Evidently, therefore, the servant of Christ does well when in humility of mind he considers others as better than himself, takes counsel of them, carefully considers their spiritual judgment, or even listens to and weighs their criticisms. Yet even so he must not in the last resort be guided by their opinions but by the Word of God. Acts 21:18–30 furnishes us with a warning as to this.
Resuming our chapter, we find in verse 4 the secret of the Apostle’s superiority to mere human judgment. He tells us at the end of verse 3 that he was not even occupied in judging or examining himself. He did not mean us to understand by this that he was not concerned to walk in self-judgment, but rather that he made no attempt even in his own mind to examine and appraise his own life and conduct. The fact was that he could say, ‘I am conscious of nothing in myself’ — as the opening of verse 4 more correctly reads — ‘yet am I not hereby justified: but he that judgeth me is the Lord.’ Here we find the great fact that lifted Paul far above the fear of human opinion. He walked so habitually in the light of the judgment seat of Christ that no other judgment seat had any terrors for him.
This passage, then, speaks of judgment in a fourfold way:
1. The judgment of ‘man’s day’, i.e. of the popular opinion of the world.
2. The judgment of saints who are in a carnal condition, which is of not much more weight than that of man’s day.
3. The judgment which a servant of God may form of himself. This is by no means infallible, though he who forms it may most earnestly endeavour to assume a detached and impartial frame of mind when conducting the investigation, and be conscious of nothing in himself contrary to the Master whom he serves. The fact that he is not conscious of anything wrong does not prove that he is right.
4. The judgment of the Lord Himself. Here we reach perfection and finality.
Verse 5 of our chapter opens with a word of instruction in view of these things: ‘Therefore judge nothing before the time, until the Lord come’. When tempted to express strong opinions in regard to each other, or to lay down the law with emphasis in regard to things concerning other people’s lives and service which are not a matter of revelation but rather of spiritual judgment, let us remember that in doing so we are ‘before the time’. ‘The time’ will be when the Lord comes, for when He comes He ‘both will bring to light the hidden things of darkness, and will make manifest the counsels of the hearts’.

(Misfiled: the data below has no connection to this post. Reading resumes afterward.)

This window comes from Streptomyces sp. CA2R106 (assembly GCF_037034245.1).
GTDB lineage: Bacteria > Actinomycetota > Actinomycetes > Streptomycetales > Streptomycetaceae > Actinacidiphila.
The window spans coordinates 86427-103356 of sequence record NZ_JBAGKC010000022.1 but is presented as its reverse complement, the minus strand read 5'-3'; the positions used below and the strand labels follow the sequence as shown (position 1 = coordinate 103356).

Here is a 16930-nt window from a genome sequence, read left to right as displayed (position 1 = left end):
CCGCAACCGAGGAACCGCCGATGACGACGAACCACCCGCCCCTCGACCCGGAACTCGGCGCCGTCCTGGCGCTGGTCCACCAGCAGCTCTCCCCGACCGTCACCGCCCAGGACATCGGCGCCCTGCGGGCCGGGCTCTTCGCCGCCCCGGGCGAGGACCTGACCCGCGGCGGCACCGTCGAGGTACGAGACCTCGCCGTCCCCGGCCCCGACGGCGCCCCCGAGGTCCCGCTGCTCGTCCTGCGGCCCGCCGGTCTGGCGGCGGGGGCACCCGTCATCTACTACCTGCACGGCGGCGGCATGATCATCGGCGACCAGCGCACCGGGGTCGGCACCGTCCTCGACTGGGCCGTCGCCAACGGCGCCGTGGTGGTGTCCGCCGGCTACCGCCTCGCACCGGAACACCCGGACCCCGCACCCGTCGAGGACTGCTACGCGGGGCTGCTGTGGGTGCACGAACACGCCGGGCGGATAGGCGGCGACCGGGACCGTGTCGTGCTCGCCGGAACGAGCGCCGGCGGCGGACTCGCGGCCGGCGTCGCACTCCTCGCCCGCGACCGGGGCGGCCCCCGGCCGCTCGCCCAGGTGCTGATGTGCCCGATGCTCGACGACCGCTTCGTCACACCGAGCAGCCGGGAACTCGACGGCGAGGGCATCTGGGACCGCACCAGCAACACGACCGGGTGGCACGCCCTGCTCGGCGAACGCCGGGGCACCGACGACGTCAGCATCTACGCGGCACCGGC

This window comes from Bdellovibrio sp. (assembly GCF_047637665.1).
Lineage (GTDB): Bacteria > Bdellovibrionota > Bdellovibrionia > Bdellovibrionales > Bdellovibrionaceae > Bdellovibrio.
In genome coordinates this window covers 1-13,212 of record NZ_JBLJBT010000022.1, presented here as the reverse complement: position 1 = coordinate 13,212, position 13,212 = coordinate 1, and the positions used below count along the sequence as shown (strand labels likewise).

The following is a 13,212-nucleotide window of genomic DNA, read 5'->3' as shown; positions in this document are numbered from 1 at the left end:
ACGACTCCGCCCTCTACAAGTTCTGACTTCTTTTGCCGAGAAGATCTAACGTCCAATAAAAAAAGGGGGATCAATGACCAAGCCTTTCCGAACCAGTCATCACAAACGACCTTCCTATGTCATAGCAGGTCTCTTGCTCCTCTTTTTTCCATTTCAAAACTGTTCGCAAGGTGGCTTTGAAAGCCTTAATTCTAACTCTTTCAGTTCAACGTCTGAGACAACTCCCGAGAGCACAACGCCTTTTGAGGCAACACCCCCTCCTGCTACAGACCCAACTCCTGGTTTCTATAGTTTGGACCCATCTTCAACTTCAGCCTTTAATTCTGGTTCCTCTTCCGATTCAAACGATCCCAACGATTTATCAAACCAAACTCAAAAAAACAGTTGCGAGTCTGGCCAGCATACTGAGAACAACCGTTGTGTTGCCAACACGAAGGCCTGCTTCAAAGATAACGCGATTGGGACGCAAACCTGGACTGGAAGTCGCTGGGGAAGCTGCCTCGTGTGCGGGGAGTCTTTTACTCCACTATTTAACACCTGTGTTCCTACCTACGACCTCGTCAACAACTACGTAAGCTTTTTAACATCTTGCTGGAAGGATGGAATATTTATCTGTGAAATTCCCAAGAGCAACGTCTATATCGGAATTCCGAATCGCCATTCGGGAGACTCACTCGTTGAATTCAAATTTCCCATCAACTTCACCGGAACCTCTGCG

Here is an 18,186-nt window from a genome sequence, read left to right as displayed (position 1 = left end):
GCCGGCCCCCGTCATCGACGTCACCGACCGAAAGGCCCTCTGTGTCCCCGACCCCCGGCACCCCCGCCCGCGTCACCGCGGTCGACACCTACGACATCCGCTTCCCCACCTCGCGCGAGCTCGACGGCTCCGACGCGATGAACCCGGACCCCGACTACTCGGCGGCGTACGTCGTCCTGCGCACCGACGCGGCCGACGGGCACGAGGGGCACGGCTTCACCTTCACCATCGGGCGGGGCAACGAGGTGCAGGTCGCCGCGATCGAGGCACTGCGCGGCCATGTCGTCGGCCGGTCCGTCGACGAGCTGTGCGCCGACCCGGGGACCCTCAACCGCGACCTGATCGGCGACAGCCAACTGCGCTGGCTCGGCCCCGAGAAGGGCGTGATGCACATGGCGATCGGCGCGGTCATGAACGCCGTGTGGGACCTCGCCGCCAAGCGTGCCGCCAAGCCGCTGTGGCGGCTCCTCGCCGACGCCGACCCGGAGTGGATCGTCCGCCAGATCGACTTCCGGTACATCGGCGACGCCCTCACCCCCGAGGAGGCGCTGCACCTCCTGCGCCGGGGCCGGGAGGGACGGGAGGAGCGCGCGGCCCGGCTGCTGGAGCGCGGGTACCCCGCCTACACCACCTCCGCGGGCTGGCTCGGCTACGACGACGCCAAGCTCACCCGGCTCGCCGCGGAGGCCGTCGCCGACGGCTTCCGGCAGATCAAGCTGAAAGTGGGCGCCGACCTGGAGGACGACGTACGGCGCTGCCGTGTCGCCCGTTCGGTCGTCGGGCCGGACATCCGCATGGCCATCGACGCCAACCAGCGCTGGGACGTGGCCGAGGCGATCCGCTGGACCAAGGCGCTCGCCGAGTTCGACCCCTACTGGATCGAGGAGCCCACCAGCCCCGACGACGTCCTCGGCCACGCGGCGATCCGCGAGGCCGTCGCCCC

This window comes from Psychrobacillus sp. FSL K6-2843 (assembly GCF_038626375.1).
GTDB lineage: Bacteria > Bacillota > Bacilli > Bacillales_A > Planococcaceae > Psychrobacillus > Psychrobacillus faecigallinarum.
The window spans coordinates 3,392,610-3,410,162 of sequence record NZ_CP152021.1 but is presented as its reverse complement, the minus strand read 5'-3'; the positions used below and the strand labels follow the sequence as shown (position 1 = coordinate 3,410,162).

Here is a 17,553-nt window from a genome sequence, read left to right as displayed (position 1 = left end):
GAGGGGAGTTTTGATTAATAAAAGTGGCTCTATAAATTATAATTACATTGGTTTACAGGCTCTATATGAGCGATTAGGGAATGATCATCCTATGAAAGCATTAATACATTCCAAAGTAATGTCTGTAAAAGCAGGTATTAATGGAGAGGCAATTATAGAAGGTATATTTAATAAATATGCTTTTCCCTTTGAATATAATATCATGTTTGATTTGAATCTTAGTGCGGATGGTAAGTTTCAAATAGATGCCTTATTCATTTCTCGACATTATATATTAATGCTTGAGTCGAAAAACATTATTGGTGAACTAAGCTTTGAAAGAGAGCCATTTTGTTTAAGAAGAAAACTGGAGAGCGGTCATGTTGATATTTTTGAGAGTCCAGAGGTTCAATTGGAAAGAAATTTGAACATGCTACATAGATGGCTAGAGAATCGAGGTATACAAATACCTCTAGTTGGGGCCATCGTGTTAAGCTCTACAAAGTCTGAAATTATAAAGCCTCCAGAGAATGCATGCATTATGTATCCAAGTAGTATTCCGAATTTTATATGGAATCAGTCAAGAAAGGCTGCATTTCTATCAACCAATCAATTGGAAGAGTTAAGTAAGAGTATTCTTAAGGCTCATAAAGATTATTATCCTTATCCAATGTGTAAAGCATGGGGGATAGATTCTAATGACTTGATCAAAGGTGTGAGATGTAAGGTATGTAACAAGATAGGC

How searching are these words! There are hidden things of darkness on the one hand; and if we now undertake to sit on the judgment seat we pronounce our opinion without knowing all the facts of the case and with no power to enforce their production. There are, on the other hand, the counsels of heart — the counsels of the inmost heart of him whom we are inclined to criticise, those secret springs and motives which we cannot see, and — never let it be forgotten — the secret springs and motives of our own hearts: of him who is the criticiser in the case.
When the time comes, a proper investigation into the life and service of every saint will be conducted. The Lord will conduct it, and in His presence every hidden thing and counsel will come to light. Judgment when it is pronounced will be arrived at in the light of every factor which bears upon the case, ‘and then’, says the closing line of verse 5, ‘shall every man have praise of God’; or as the New Translation renders it, ‘and then shall each have his praise from God’: the thought being, not that every man shall somehow or other be praised in that day, but that each who is awarded praise at all will get his praise from God.
The Corinthians undertook to criticise Paul and censure him. Conversely they approved other leaders and lavished praise upon those that they favoured as the centres of their schools of opinion. Such party circles would soon become small mutual admiration societies as they still do today. How pitifully small the whole thing was, and is! Carnal believers belauding to the skies other believers, possibly more carnal than themselves!
The Apostle sets before us ‘the day’. He speaks of ‘the time’ coming, with the Lord on the judgment seat; of His presence before whom nothing is hid; and of ‘praise from God’ as being the only praise that is worthwhile. And do not our hearts say ‘Amen’ to this?
Two very important principles that are most wholesome in their practical workings stand out clearly in all this:
1. They who are tempted to criticise and censure must remember that they do not know all the facts of the case, nor the motives of hearts — certainly not in the heart of him whom they criticise, and but imperfectly in their own hearts — hence it is wiser to offer counsel than to pronounce judgment.
2. He who is criticised may be conscious of no wrong thing in himself or in his ways; yet he must remember that this is no infallible criterion of the justness of his course. The Lord will judge him in that day. Meanwhile let him cultivate a spirit of humility in the presence of others.
Lastly, let it be again emphasised that what we have been saying above does not apply to matters in regard to which we have God’s will revealed in the Scriptures, but only to matters which are left to the exercise and spiritual judgment of the individual saint or servant of God. In regard to all that Scripture says we have nothing to do but to obey.
From: Truth & Testimony, 2020